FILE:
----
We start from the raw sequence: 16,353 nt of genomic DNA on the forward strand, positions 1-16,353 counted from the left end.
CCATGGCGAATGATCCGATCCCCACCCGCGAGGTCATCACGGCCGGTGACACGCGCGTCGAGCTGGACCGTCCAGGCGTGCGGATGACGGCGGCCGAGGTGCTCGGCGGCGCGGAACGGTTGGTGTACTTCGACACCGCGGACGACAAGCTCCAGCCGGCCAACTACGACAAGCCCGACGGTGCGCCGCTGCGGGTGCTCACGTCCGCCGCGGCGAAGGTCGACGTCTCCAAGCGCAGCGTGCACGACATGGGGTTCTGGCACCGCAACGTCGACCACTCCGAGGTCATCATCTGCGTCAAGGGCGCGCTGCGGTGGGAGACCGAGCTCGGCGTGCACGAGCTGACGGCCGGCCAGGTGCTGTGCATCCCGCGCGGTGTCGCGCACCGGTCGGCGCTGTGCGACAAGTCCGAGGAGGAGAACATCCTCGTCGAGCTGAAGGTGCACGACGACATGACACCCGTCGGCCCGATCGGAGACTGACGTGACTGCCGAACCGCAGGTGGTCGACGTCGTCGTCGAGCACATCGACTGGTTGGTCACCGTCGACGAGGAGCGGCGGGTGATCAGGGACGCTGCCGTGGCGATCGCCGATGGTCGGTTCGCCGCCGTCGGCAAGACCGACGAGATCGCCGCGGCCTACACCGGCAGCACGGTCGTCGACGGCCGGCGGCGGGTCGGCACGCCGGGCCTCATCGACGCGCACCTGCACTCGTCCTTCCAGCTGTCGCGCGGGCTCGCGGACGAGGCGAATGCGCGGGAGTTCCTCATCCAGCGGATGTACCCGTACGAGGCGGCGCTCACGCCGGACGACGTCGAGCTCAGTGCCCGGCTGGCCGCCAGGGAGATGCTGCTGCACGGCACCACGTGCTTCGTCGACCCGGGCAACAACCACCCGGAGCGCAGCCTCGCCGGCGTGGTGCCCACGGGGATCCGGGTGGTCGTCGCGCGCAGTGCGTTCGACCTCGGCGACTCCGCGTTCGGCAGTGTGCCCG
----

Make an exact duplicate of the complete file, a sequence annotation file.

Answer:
We start from the raw sequence: 16,353 nt of genomic DNA on the forward strand, positions 1-16,353 counted from the left end.
CCATGGCGAATGATCCGATCCCCACCCGCGAGGTCATCACGGCCGGTGACACGCGCGTCGAGCTGGACCGTCCAGGCGTGCGGATGACGGCGGCCGAGGTGCTCGGCGGCGCGGAACGGTTGGTGTACTTCGACACCGCGGACGACAAGCTCCAGCCGGCCAACTACGACAAGCCCGACGGTGCGCCGCTGCGGGTGCTCACGTCCGCCGCGGCGAAGGTCGACGTCTCCAAGCGCAGCGTGCACGACATGGGGTTCTGGCACCGCAACGTCGACCACTCCGAGGTCATCATCTGCGTCAAGGGCGCGCTGCGGTGGGAGACCGAGCTCGGCGTGCACGAGCTGACGGCCGGCCAGGTGCTGTGCATCCCGCGCGGTGTCGCGCACCGGTCGGCGCTGTGCGACAAGTCCGAGGAGGAGAACATCCTCGTCGAGCTGAAGGTGCACGACGACATGACACCCGTCGGCCCGATCGGAGACTGACGTGACTGCCGAACCGCAGGTGGTCGACGTCGTCGTCGAGCACATCGACTGGTTGGTCACCGTCGACGAGGAGCGGCGGGTGATCAGGGACGCTGCCGTGGCGATCGCCGATGGTCGGTTCGCCGCCGTCGGCAAGACCGACGAGATCGCCGCGGCCTACACCGGCAGCACGGTCGTCGACGGCCGGCGGCGGGTCGGCACGCCGGGCCTCATCGACGCGCACCTGCACTCGTCCTTCCAGCTGTCGCGCGGGCTCGCGGACGAGGCGAATGCGCGGGAGTTCCTCATCCAGCGGATGTACCCGTACGAGGCGGCGCTCACGCCGGACGACGTCGAGCTCAGTGCCCGGCTGGCCGCCAGGGAGATGCTGCTGCACGGCACCACGTGCTTCGTCGACCCGGGCAACAACCACCCGGAGCGCAGCCTCGCCGGCGTGGTGCCCACGGGGATCCGGGTGGTCGTCGCGCGCAGTGCGTTCGACCTCGGCGACTCCGCGTTCGGCAGTGTGCCCG